Pediatric practitioners are encouraged to use every healthcare visit as an opportunity to screen parents about tobacco use and counsel parental smokers to quit smoking to improve their child’s health1-4. Although rates of smoking cessation counseling in pediatric primary care settings are increasing, rates of recommending or prescribing pharmacological cessation therapy remain low at 15% and 3%, respectively5. Reasons for low prescription rates by pediatric providers include concerns about lack of knowledge and scope of practice, due to feeling uncomfortable in prescribing medications for parents who are not their patients5-7. Nevertheless, the American Academy of Pediatrics strongly encourages pediatric practitioners to prescribe pharmacological cessation medications in conjunction with counseling during children's healthcare visits to help parents quit smoking2,3.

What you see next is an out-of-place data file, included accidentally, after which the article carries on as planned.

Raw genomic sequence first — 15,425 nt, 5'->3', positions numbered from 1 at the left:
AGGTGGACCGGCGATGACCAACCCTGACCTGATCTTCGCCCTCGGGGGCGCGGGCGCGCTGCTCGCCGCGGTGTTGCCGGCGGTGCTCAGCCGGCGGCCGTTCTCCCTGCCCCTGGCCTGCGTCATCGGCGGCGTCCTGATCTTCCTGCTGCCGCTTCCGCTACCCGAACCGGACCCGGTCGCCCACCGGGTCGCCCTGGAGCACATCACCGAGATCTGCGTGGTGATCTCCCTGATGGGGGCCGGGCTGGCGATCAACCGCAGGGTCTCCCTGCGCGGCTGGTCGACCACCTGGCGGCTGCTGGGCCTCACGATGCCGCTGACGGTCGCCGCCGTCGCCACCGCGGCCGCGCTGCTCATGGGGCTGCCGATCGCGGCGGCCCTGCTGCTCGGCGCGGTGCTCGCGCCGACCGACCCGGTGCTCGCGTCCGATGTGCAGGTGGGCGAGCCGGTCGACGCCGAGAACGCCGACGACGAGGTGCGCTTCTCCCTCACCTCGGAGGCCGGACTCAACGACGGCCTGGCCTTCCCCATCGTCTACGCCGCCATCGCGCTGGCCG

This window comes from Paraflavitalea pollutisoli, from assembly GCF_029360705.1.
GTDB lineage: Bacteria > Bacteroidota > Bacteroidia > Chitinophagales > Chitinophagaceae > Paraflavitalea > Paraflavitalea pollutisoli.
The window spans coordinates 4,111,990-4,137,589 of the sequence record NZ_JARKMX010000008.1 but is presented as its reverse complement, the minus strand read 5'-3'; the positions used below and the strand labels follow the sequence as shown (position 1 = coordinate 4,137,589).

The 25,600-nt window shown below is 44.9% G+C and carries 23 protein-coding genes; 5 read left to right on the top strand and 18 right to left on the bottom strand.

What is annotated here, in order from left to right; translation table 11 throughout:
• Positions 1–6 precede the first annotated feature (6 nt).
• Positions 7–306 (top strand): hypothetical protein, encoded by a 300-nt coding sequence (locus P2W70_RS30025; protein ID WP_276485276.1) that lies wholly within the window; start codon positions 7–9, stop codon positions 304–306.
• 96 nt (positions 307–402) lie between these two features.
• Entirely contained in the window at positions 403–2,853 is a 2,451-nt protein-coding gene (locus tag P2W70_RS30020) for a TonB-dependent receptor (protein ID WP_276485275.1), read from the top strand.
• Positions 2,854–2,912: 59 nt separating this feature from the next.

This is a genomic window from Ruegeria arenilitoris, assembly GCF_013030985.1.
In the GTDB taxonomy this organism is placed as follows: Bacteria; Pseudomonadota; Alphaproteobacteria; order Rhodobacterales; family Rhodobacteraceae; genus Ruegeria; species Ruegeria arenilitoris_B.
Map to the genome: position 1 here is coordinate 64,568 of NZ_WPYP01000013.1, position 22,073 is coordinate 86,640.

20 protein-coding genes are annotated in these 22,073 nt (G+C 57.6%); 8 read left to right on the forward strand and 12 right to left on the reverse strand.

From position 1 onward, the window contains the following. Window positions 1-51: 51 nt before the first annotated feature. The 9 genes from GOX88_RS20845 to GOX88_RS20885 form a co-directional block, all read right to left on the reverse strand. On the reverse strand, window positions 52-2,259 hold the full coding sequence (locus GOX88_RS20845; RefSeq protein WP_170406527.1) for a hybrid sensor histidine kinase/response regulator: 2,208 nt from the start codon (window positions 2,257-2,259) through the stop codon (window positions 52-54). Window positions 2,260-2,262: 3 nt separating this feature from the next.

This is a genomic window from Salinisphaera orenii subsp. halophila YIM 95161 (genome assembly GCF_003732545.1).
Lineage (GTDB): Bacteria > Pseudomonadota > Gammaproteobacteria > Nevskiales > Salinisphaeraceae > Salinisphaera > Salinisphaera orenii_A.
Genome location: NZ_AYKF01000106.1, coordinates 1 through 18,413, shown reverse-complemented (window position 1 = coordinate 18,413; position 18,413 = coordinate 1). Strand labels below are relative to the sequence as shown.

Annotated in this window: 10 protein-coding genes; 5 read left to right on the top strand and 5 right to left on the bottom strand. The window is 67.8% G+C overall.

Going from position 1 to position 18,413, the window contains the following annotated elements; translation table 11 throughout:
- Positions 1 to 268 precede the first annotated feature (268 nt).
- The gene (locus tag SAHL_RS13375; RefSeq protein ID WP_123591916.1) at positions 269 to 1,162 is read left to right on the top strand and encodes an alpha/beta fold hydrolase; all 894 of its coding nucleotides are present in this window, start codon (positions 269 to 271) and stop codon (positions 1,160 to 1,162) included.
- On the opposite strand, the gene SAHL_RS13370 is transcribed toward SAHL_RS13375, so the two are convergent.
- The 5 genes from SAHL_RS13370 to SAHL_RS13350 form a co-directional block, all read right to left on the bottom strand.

The provision or prescription and use of Nicotine Replacement Therapy (NRT) is effective in helping adult smokers quit smoking8. NRT helps to increase abstinence by temporarily replacing much of the nicotine obtained from cigarettes1,8-11. NRT has an excellent safety profile with rare cases of associated serious adverse events8. NRT is available over-the-counter and pharmacists are able to prescribe NRT in some states12. NRT is also covered by most insurance plans, including Medicaid. Thus, the use of NRT is strongly encouraged in cessation attempts. NRT has been administered to low-income smokers who present to the adult emergency department (ED) as part of cessation interventions with high rates of acceptance and some success in helping smokers quit9,13-16. To our knowledge, no research studies based on pediatric ED (PED) or pediatric urgent care (UC) settings have examined the direct administration of free NRT to parents as part of a cessation intervention during their child’s emergency visit. To fill this gap, we recently conducted a large randomized controlled trial (RCT) called Healthy Families (NCT02531594), which included cessation counseling and the provision of free NRT to parental smokers during their child’s emergency visit. In this study, our objective was to present the results on the number and characteristics of parents who were interested in free NRT compared to those who were not. For parents interested in NRT, we assessed their eligibility to receive a 6-week supply of free NRT. After 6 weeks, we followed up with parents who received free NRT to assess their uptake, usage patterns, any associated side effects, and interest in receiving another 6-week NRT supply. The results of this study will inform future researchers and practitioners who are planning to administer free NRT to adult smokers in the pediatric emergency setting.